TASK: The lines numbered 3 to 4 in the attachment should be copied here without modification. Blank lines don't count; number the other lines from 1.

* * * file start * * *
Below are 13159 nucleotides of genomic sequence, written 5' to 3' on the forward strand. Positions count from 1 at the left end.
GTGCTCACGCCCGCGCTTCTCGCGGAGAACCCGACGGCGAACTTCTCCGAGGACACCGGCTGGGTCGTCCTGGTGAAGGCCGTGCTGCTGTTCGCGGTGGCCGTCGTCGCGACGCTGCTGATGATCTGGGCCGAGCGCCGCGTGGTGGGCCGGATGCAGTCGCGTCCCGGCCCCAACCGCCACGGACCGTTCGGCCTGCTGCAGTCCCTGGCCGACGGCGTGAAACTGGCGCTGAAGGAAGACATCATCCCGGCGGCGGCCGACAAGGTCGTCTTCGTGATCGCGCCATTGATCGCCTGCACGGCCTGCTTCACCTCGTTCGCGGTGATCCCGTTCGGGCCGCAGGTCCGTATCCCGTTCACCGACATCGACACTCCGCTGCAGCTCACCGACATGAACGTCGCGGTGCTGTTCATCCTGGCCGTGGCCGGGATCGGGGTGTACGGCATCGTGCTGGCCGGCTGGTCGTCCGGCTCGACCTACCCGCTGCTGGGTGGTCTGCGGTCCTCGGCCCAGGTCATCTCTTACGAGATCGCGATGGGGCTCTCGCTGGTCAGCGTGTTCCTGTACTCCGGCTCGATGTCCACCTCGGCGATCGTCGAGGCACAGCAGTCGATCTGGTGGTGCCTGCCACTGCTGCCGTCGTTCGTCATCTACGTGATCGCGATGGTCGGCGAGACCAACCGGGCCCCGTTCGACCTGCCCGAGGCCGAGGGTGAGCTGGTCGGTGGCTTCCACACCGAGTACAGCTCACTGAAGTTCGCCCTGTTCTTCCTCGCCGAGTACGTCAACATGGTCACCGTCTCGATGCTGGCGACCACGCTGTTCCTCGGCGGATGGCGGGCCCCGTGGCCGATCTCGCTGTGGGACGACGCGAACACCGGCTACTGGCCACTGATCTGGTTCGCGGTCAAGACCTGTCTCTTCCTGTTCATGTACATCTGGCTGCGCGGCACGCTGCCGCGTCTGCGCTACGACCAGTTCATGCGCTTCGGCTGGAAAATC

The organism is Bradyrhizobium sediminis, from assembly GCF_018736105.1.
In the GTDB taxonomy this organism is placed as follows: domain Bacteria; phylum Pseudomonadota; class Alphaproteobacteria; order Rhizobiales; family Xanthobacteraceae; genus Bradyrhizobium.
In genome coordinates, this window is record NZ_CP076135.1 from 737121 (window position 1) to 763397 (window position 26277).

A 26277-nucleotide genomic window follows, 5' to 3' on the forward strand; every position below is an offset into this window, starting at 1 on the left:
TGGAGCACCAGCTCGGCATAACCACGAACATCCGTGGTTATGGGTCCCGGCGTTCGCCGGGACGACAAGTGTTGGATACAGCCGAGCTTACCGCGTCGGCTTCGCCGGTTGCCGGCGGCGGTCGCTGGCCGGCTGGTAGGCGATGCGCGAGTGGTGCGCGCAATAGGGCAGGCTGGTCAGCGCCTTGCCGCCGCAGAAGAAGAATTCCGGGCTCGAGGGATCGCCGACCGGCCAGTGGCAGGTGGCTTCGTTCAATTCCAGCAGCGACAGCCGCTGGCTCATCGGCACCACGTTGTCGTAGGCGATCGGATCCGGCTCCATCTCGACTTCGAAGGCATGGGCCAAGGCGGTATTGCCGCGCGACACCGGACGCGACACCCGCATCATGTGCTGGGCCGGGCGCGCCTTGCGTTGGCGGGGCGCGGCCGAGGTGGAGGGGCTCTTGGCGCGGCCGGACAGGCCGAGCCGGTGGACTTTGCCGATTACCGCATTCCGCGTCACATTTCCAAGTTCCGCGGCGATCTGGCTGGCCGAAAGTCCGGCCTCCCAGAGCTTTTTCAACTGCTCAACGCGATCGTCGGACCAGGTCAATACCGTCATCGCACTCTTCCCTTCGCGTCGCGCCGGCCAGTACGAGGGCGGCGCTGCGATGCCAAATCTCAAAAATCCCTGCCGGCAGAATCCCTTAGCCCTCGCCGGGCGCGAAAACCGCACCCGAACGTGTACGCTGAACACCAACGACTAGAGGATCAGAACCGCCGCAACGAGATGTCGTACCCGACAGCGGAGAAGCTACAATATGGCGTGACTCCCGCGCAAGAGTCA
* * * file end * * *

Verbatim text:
The organism is Bradyrhizobium sediminis, from assembly GCF_018736105.1.
In the GTDB taxonomy this organism is placed as follows: domain Bacteria; phylum Pseudomonadota; class Alphaproteobacteria; order Rhizobiales; family Xanthobacteraceae; genus Bradyrhizobium.